The EU Digital Markets Act is here! has been saved
The EU Digital Markets Act is here!
The DMA, a landmark law for the digital space.
After its initial proposal in December 2020, the landmark European Digital Markets Act (DMA) has now officially been adopted. After passing a final vote in the European Parliament on the 5th of July 2022, it awaits formal adoption by the Council and publication in the EU Official Journal. With the Act ready for publication, it is time to consider what this new law entails!
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- The Digital Services Package
- The bigger picture: A Europe Fit For the Digital Age
- Who does it apply to
- Requirements for Gatekeepers
- What will the DMA mean for
The Digital Services Package:
The DMA does not come alone. It has been developed in close alignment with the Digital Services Act (DSA), together forming the ‘Digital Services Package’. This new set of rules aims to create a safer digital space where the fundamental rights of users are better protected and establishes a level playing field for businesses operating online.
Digital Services Act
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The bigger picture: A Europe Fit For the Digital Age
The DMA is part of the European regulatory program known as ‘A Europe Fit For the Digital Age’. This program is meant to regulate the digital space and includes other legislative proposals like the Artificial Intelligence Act, the Data Governance Act and the Digital Operational Resilience Act (DORA). With more than 15 different Regulations and Directives on the way, the program will have a significant impact on the digital regulatory landscape in the coming years. As an organization, you should keep an eye on the progress and speed at which this is developing to prevent any surprises in the coming years.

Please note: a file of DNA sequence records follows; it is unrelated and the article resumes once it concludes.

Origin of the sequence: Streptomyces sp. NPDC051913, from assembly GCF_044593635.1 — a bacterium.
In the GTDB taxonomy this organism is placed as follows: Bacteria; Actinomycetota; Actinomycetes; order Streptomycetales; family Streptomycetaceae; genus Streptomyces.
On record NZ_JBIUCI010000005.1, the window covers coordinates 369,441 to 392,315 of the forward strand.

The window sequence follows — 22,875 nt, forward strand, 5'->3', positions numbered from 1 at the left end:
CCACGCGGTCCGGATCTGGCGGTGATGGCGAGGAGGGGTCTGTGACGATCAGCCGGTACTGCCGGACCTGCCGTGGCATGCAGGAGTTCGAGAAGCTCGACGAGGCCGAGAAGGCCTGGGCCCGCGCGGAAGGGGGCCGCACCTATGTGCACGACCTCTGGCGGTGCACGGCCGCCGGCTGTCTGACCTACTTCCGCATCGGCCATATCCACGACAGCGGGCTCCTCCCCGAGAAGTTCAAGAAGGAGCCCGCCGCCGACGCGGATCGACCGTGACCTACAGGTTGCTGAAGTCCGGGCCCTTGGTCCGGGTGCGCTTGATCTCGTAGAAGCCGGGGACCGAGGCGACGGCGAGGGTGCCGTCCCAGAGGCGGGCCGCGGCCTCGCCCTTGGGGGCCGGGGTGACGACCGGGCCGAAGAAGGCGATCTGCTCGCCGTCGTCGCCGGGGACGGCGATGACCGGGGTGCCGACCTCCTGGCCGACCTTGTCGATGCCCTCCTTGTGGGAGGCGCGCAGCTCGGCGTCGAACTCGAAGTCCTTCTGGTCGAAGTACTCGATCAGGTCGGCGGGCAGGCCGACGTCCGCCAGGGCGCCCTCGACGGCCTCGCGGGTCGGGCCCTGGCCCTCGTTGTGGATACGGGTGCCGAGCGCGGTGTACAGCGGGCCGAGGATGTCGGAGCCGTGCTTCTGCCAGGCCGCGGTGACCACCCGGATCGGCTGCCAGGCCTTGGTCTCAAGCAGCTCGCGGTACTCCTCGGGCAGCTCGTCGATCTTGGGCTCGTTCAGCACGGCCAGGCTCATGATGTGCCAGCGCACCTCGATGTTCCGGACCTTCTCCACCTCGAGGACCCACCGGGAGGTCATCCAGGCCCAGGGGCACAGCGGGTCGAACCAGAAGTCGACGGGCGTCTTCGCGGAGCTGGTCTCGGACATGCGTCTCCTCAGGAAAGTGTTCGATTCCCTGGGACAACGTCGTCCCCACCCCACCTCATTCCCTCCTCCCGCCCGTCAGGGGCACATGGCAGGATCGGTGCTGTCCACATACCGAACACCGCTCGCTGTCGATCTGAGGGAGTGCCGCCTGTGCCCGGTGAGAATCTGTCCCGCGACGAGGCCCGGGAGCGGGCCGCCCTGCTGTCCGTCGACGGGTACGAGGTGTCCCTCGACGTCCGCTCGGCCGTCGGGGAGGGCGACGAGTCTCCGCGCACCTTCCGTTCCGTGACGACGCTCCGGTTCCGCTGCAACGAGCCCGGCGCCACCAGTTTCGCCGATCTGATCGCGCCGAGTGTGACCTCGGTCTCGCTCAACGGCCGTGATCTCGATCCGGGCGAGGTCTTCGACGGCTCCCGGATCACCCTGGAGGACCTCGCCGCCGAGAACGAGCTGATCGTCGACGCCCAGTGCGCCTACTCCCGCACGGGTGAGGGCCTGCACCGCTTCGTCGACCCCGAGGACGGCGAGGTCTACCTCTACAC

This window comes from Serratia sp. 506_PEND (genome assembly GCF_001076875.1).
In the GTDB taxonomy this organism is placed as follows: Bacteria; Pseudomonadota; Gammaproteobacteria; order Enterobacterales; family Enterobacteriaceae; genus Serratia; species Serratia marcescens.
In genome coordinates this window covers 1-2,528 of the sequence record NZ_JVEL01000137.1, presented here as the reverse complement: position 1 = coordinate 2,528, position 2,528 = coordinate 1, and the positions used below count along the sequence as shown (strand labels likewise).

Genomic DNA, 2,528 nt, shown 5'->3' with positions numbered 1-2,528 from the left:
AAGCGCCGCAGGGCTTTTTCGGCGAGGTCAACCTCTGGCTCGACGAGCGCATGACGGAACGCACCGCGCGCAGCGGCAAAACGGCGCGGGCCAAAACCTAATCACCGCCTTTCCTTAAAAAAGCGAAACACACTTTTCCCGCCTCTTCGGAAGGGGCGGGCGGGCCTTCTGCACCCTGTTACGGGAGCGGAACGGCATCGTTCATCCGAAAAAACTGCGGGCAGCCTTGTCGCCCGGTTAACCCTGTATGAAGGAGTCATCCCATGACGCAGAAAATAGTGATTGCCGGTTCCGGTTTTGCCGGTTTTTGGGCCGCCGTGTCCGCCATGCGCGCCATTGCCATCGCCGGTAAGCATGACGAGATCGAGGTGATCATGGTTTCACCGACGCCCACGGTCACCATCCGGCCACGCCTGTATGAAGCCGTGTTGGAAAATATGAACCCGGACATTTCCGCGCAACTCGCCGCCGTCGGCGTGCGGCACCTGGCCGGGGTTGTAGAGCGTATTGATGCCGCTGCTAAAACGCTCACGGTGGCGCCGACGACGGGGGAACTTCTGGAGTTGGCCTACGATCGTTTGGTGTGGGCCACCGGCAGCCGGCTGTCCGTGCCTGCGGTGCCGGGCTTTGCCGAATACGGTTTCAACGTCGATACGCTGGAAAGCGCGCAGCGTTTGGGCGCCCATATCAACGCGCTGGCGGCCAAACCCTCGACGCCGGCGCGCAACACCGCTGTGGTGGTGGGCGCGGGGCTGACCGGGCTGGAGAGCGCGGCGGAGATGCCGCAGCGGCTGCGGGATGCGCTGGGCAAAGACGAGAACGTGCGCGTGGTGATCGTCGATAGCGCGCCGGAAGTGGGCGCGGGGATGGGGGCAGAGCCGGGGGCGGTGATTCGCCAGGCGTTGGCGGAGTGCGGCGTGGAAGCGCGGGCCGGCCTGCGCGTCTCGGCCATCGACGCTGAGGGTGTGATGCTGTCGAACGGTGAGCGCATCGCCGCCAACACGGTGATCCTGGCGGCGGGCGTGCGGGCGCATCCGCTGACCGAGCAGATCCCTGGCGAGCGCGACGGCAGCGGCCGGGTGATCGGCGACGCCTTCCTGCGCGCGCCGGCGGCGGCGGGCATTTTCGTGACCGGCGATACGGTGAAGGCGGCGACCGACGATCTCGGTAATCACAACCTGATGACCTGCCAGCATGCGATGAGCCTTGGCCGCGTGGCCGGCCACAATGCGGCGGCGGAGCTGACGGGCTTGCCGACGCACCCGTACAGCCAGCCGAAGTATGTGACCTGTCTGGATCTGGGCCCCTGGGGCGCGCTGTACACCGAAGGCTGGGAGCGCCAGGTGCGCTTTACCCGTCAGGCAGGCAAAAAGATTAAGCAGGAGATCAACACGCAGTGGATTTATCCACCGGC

Who does it apply to:
While the DMA is expected to be a very impactful and far-reaching piece of legislation, it will only be imposing obligations on a small number of very large online platforms that act as “Gatekeepers”. These Gatekeepers are core online platforms that offer gateway services between consumers and businesses that have become almost indispensable to thousands of businesses and millions of users. Core platform services can for example be online search engines, marketplaces and social networks.
The DMA uses quantitative thresholds to determine gatekeeper status. Platforms that meet the thresholds of a yearly EU annual turnover above €7.5 billion, a market capitalization over €75 billion, and 45 million active monthly end-users and 10.000 yearly business users in the EU will be subject to the provisions of the DMA. In that case, an organization is presumed to be a gatekeeper and should inform the European Commission. The Commission then designates the organization as a gatekeeper, unless the organization provides compelling evidence to the contrary. The Gatekeeper status is re-evaluated every 3 years.
Requirements for Gatekeepers
Following the designation process, Gatekeepers are subjected to several interesting and impactful requirements under the DMA:
Gatekeepers must allow electronic devices using their operating systems to uninstall pre-installed software and allow for the installation of third-party equivalents. Gatekeepers are required to ensure effective interoperability of operating systems, hardware and software.
When displaying goods and services to consumers, Gatekeepers need to apply transparent, fair and non-discriminatory ranking conditions. They are no longer allowed to treat their own goods and services more favourably than those of third parties that are using the gatekeeper platform to connect with consumers.
- Advertising transparency: